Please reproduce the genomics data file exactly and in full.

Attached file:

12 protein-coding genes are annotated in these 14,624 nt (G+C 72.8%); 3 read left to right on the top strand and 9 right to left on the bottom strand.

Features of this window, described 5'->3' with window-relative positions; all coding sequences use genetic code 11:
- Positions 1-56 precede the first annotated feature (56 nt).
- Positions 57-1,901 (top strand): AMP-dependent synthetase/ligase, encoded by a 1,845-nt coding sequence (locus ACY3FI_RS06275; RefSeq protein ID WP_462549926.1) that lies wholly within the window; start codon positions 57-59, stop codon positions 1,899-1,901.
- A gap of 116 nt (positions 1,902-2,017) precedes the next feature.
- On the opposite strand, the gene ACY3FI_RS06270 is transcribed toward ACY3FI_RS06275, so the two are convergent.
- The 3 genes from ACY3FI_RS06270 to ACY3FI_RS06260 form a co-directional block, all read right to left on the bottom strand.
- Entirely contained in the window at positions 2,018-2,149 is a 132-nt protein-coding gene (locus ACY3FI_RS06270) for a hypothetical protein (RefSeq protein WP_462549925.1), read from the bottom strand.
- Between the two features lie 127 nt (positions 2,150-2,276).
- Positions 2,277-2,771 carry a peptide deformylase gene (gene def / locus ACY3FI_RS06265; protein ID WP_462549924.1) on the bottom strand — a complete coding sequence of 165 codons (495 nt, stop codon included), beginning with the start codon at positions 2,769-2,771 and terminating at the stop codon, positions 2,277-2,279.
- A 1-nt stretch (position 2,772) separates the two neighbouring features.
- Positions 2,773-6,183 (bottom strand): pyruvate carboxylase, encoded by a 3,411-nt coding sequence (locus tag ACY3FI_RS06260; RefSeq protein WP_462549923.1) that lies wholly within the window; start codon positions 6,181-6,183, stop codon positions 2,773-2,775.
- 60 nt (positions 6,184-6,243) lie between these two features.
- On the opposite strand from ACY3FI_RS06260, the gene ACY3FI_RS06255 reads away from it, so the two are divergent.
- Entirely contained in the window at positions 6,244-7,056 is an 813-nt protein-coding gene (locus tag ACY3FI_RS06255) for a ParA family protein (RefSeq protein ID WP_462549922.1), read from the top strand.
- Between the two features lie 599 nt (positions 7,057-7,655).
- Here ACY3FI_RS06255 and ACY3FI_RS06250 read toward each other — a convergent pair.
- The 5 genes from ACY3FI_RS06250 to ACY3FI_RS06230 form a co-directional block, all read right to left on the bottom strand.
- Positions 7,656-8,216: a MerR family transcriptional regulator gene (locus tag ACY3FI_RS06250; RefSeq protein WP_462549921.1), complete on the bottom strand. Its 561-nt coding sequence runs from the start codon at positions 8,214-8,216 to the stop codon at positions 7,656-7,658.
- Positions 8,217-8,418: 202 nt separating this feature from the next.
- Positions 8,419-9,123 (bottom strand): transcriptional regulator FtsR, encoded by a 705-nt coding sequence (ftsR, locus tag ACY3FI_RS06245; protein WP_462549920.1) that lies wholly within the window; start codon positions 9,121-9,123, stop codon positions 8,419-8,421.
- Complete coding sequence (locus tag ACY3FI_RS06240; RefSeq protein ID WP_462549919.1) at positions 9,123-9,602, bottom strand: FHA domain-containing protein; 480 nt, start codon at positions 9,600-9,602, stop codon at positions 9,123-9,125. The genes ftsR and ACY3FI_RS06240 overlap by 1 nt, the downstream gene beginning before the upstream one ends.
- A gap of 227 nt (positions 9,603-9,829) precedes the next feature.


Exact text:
12 protein-coding genes are annotated in these 14,624 nt (G+C 72.8%); 3 read left to right on the top strand and 9 right to left on the bottom strand.

Features of this window, described 5'->3' with window-relative positions; all coding sequences use genetic code 11:
- Positions 1-56 precede the first annotated feature (56 nt).
- Positions 57-1,901 (top strand): AMP-dependent synthetase/ligase, encoded by a 1,845-nt coding sequence (locus ACY3FI_RS06275; RefSeq protein ID WP_462549926.1) that lies wholly within the window; start codon positions 57-59, stop codon positions 1,899-1,901.
- A gap of 116 nt (positions 1,902-2,017) precedes the next feature.
- On the opposite strand, the gene ACY3FI_RS06270 is transcribed toward ACY3FI_RS06275, so the two are convergent.
- The 3 genes from ACY3FI_RS06270 to ACY3FI_RS06260 form a co-directional block, all read right to left on the bottom strand.
- Entirely contained in the window at positions 2,018-2,149 is a 132-nt protein-coding gene (locus ACY3FI_RS06270) for a hypothetical protein (RefSeq protein WP_462549925.1), read from the bottom strand.
- Between the two features lie 127 nt (positions 2,150-2,276).
- Positions 2,277-2,771 carry a peptide deformylase gene (gene def / locus ACY3FI_RS06265; protein ID WP_462549924.1) on the bottom strand — a complete coding sequence of 165 codons (495 nt, stop codon included), beginning with the start codon at positions 2,769-2,771 and terminating at the stop codon, positions 2,277-2,279.
- A 1-nt stretch (position 2,772) separates the two neighbouring features.
- Positions 2,773-6,183 (bottom strand): pyruvate carboxylase, encoded by a 3,411-nt coding sequence (locus tag ACY3FI_RS06260; RefSeq protein WP_462549923.1) that lies wholly within the window; start codon positions 6,181-6,183, stop codon positions 2,773-2,775.
- 60 nt (positions 6,184-6,243) lie between these two features.
- On the opposite strand from ACY3FI_RS06260, the gene ACY3FI_RS06255 reads away from it, so the two are divergent.
- Entirely contained in the window at positions 6,244-7,056 is an 813-nt protein-coding gene (locus tag ACY3FI_RS06255) for a ParA family protein (RefSeq protein ID WP_462549922.1), read from the top strand.
- Between the two features lie 599 nt (positions 7,057-7,655).
- Here ACY3FI_RS06255 and ACY3FI_RS06250 read toward each other — a convergent pair.
- The 5 genes from ACY3FI_RS06250 to ACY3FI_RS06230 form a co-directional block, all read right to left on the bottom strand.
- Positions 7,656-8,216: a MerR family transcriptional regulator gene (locus tag ACY3FI_RS06250; RefSeq protein WP_462549921.1), complete on the bottom strand. Its 561-nt coding sequence runs from the start codon at positions 8,214-8,216 to the stop codon at positions 7,656-7,658.
- Positions 8,217-8,418: 202 nt separating this feature from the next.
- Positions 8,419-9,123 (bottom strand): transcriptional regulator FtsR, encoded by a 705-nt coding sequence (ftsR, locus tag ACY3FI_RS06245; protein WP_462549920.1) that lies wholly within the window; start codon positions 9,121-9,123, stop codon positions 8,419-8,421.
- Complete coding sequence (locus tag ACY3FI_RS06240; RefSeq protein ID WP_462549919.1) at positions 9,123-9,602, bottom strand: FHA domain-containing protein; 480 nt, start codon at positions 9,600-9,602, stop codon at positions 9,123-9,125. The genes ftsR and ACY3FI_RS06240 overlap by 1 nt, the downstream gene beginning before the upstream one ends.
- A gap of 227 nt (positions 9,603-9,829) precedes the next feature.